Tuesday, February 21, 2006

Morning copy 02.21.2006


Note the trend on these stories...

The Chicago Tribune:
BAGHDAD -- Amid growing tensions between U.S. officials and Iraq's pro-Iranian Shiite political parties, America's ambassador warned Monday that unless Iraq's factions unite to form a non-sectarian government free from ties to militias, the U.S. will withdraw funding for the nation's security forces.
Phila. Inquirer:
BAGHDAD - The American ambassador to Iraq yesterday warned that the United States would not support a new Iraqi government that served sectarian interests and told Iran that Washington would not tolerate meddling by Tehran, either.
The Guardian:
The foreign secretary, Jack Straw, today visited Baghdad to urge Iraqi leaders to form a new government that was not dominated by any one religious or ethnic group.
The Los Angeles Times:
BAGHDAD — A 1,500-member Iraqi police force with close ties to Shiite militia groups has emerged as a focus of investigations into suspected death squads working within the country's Interior Ministry.

Iraq's national highway patrol was established largely to stave off insurgent attacks on roadways. But U.S. military officials, interviewed over the last several days, say they suspect the patrol of being deeply involved in illegal detentions, torture and extrajudicial killings.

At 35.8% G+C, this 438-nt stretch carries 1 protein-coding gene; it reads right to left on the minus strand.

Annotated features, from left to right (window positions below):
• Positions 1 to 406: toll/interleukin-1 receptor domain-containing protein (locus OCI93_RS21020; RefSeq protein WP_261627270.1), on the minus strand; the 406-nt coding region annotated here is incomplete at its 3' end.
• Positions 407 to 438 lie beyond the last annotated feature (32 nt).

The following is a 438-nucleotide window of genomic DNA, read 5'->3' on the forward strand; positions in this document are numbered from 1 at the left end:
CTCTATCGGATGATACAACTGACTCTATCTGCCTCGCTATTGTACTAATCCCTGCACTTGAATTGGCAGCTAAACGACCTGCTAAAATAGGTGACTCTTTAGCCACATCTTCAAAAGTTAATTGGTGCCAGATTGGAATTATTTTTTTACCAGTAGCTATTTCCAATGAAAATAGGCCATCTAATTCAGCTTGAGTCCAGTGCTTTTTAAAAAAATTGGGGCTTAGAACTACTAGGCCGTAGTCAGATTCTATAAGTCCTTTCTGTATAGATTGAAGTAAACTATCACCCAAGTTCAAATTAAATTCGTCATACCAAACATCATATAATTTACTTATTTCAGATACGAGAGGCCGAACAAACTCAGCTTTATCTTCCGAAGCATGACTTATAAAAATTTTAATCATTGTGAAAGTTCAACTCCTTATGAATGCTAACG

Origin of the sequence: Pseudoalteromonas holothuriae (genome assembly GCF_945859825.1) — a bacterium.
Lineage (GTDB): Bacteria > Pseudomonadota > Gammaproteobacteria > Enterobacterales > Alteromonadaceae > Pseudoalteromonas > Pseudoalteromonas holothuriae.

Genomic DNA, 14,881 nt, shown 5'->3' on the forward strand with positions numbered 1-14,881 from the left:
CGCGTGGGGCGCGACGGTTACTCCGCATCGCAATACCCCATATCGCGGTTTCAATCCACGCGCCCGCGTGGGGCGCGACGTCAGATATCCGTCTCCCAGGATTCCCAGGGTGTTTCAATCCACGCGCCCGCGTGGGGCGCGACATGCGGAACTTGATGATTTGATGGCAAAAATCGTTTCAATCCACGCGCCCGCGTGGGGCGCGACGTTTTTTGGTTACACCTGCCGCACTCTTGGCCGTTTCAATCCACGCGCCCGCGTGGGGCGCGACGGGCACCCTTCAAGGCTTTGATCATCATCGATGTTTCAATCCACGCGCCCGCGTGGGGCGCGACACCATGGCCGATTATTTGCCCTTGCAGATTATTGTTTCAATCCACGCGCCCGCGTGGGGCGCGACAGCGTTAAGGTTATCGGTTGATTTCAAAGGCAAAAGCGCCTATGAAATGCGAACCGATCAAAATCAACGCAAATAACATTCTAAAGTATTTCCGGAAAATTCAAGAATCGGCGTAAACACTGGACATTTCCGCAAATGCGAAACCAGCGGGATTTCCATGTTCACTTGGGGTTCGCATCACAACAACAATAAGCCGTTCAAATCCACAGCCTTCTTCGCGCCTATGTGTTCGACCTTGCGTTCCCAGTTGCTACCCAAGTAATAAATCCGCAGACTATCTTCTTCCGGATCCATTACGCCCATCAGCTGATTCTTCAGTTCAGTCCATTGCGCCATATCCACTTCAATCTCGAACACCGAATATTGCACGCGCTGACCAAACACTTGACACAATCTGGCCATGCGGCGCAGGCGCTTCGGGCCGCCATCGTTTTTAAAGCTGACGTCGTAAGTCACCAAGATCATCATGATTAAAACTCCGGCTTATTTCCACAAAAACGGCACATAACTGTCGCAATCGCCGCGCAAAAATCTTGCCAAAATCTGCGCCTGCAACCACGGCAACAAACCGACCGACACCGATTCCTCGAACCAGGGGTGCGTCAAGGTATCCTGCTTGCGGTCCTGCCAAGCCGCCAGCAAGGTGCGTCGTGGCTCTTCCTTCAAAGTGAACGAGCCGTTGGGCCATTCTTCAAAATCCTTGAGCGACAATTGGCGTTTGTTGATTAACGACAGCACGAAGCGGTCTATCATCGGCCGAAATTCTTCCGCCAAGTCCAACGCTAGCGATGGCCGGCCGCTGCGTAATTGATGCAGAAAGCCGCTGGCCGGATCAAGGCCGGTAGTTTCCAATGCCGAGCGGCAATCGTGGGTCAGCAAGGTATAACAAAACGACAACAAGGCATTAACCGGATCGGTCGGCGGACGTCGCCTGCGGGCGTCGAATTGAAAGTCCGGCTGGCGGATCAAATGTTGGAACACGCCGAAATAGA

And add domestic politics to the mix...

The Christian Science Monitor:
Few lawmakers care to risk not supporting US troops or first responders, making these must-pass bills. As such, they're attracting add-ons that lawmakers deem "emergencies."

But unlike the previous five defense supplemental bills, No. 6 comes at the start of what lawmakers on both sides of the aisle are calling a make-or-break year for US engagement in Iraq.

The Boston Globe:
The steps are among the package of international actions that could be taken at the UN Security Council in March to pressure Iran to give up uranium enrichment activities. Diplomats and regional specialists said President Bush and his counterparts want to find ways to target the regime without directly punishing ordinary Iranians, as widespread economic sanctions or an oil boycott might do.

''That is one principle that everybody would like to stick by," said a Washington-based European diplomat who focuses on Iran, adding that technical questions remain about how such individualized sanctions would work. He spoke on condition of anonymity because of the preliminary nature of the talks.
Bloomberg News:
Feb. 21 (Bloomberg) -- U.S. Secretary of State Condoleezza Rice arrives in the Middle East today aiming to persuade Arab allies to cut support for the Hamas-led Palestinian government and help deny Iran a nuclear weapon.
The Boston Globe sees a split between Bush and the neocons in the handling of the Muslim cartoon riots.


The USA Today notes that Bush touts energy alternatives. But, Julie Hirschfeld Davis of the Baltimore Sun realizes:
What Bush does not mention is that a significant part of his new energy initiative, a major push to develop renewable fuels from farm products, also could curb global warming, a subject the president has largely avoided since taking office.


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